Guernsey Press

Leading Hong Kong journalist sentenced for obstructing police officer

The case has sparked concerns about the city’s declining press freedom.


The chairman of Hong Kong’s leading journalist group has received a five-day jail term after being found guilty of obstructing a police officer.

The case has sparked concerns about the city’s declining press freedom.

Ronson Chan, chairman of the Hong Kong Journalists Association and a journalist at online news outlet Channel C, was arrested last September while on his way to a reporting assignment.

He was accused of refusing to show the plainclothes officer his identity card upon request.

The former British colony was promised it could keep its western-style civil liberties for 50 years when it returned to Chinese rule in 1997.

Magistrate Leung Ka-kie on Monday ruled that Chan had deliberately obstructed the officer from carrying out her duty and failed to take out his identity card in a timely manner.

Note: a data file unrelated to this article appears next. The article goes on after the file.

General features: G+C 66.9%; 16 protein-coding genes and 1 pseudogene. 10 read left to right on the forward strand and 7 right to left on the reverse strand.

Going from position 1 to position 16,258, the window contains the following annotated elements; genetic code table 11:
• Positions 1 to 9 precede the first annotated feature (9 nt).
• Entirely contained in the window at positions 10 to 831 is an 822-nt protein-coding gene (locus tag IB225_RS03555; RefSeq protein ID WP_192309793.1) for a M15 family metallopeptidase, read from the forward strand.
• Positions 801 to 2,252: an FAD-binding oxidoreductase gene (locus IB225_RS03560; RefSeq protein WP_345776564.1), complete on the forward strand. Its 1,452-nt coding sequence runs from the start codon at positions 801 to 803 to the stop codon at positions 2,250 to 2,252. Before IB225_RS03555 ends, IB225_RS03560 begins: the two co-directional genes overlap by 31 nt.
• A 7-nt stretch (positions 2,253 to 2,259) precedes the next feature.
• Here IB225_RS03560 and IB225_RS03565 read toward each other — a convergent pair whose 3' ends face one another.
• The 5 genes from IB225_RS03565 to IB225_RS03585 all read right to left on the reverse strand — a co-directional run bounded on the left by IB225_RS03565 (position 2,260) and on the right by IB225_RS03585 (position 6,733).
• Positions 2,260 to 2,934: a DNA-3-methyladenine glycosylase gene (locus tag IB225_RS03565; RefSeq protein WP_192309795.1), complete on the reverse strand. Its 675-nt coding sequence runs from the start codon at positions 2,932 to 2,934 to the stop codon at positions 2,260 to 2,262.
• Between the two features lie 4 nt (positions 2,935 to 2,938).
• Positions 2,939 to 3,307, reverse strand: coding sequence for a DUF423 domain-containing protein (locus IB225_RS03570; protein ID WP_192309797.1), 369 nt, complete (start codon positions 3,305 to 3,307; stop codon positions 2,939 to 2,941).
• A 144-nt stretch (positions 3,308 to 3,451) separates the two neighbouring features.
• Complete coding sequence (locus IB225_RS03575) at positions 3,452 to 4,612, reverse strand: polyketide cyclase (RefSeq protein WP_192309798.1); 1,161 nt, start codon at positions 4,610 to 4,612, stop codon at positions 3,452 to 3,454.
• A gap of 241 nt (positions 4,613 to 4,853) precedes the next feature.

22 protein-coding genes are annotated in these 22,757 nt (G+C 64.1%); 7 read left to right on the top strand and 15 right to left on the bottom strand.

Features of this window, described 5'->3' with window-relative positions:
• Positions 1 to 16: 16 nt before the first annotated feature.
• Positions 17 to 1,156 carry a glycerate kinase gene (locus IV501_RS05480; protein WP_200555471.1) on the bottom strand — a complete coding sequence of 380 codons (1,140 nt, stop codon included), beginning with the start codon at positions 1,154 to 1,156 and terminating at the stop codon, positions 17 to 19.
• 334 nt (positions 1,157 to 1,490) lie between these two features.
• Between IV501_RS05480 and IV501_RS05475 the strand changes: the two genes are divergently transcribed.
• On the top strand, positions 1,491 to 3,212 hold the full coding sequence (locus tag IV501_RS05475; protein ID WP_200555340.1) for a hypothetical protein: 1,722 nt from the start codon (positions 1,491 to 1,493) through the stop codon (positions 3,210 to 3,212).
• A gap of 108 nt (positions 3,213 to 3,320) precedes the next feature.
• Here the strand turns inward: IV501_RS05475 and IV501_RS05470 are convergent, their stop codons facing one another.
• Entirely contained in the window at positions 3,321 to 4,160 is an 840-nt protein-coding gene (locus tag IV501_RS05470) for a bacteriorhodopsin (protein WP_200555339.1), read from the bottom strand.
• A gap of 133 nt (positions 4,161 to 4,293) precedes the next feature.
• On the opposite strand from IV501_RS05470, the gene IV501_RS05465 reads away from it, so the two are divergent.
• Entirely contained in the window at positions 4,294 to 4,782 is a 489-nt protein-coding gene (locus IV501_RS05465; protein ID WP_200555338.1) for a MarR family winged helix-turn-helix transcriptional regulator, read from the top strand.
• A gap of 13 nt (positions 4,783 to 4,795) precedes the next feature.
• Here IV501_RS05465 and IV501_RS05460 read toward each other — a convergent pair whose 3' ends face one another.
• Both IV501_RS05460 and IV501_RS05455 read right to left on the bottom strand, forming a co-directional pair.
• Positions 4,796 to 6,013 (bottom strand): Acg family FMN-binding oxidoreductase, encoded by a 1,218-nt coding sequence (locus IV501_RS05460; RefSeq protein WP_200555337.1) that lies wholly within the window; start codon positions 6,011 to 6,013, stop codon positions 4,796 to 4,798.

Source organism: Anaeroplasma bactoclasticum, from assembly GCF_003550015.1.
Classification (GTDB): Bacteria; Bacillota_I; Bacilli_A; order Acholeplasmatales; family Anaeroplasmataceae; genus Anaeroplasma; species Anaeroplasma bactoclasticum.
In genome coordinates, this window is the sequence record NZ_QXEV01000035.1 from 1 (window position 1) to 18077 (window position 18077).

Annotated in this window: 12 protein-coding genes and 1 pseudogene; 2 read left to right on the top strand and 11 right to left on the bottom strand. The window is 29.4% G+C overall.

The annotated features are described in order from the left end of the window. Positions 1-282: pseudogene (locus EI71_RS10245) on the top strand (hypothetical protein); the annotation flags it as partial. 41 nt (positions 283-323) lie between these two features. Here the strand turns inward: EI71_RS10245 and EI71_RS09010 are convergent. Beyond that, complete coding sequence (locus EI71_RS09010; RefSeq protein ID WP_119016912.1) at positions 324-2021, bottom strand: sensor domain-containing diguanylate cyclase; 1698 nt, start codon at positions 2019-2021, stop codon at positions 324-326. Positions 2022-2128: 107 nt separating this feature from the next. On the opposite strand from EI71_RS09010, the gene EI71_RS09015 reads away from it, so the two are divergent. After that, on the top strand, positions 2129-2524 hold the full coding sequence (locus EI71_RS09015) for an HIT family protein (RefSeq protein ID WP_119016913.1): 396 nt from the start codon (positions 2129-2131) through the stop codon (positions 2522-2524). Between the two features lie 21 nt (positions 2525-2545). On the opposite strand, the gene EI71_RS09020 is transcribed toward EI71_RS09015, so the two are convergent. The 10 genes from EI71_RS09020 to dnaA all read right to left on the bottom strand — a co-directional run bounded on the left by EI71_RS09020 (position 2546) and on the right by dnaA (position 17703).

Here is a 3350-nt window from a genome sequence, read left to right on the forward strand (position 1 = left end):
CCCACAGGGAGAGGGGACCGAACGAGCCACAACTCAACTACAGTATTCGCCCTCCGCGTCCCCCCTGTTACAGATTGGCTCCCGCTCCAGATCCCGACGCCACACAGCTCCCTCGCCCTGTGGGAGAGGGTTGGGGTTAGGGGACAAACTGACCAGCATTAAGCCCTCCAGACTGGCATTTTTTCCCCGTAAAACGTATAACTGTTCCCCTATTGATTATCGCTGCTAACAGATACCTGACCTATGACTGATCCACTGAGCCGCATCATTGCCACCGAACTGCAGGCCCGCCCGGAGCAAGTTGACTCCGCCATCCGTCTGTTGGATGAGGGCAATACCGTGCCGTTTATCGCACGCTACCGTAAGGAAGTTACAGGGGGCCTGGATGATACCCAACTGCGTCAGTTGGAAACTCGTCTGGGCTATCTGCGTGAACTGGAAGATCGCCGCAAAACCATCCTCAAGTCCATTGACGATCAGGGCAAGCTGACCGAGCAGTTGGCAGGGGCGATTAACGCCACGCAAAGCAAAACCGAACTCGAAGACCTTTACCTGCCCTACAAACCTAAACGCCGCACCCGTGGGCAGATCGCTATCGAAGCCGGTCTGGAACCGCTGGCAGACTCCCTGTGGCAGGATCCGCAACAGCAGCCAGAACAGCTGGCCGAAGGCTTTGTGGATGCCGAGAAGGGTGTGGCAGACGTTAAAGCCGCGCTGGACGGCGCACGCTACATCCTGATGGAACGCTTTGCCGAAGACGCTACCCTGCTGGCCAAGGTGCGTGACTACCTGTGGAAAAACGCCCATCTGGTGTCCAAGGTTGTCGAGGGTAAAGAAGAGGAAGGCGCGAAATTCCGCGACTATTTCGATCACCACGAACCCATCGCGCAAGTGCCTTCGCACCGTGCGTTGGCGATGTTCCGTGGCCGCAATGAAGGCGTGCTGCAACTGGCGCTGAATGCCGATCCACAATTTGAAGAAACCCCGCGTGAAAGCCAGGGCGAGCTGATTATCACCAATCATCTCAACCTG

He kept asking the officer questions “recklessly”, she said.

Ms Leung sentenced him to five days in prison but later granted him bail pending an appeal.

Speaking to reporters after the hearing, Chan said his case could affect Hong Kong’s image but he hopes every journalist will “stand firm” in their jobs.

“Everyone sees how the court views the case. I think justice lies in people’s hearts,” he said.

Chan, right, speaks to reporters outside court
Chan, right, speaks to reporters outside court (Alice Fung/AP)

Two former top editors at Stand News, where Chan used to work, were tried for sedition. A verdict is scheduled for November.

Pro-Beijing media outlets have attacked the association and Chan, calling the professional group an anti-China political tool.

Hong Kong, once seen as a bastion of media freedom in Asia, ranked 140th out of 180 countries and territories in Reporters Without Borders’ latest World Press Freedom Index.

The organiastion said the city saw an “unprecedented setback” in 2020, when the security law was imposed.

Beijing and Hong Kong authorities said the law helped bring stability back to the city following the anti-government protests in 2019.

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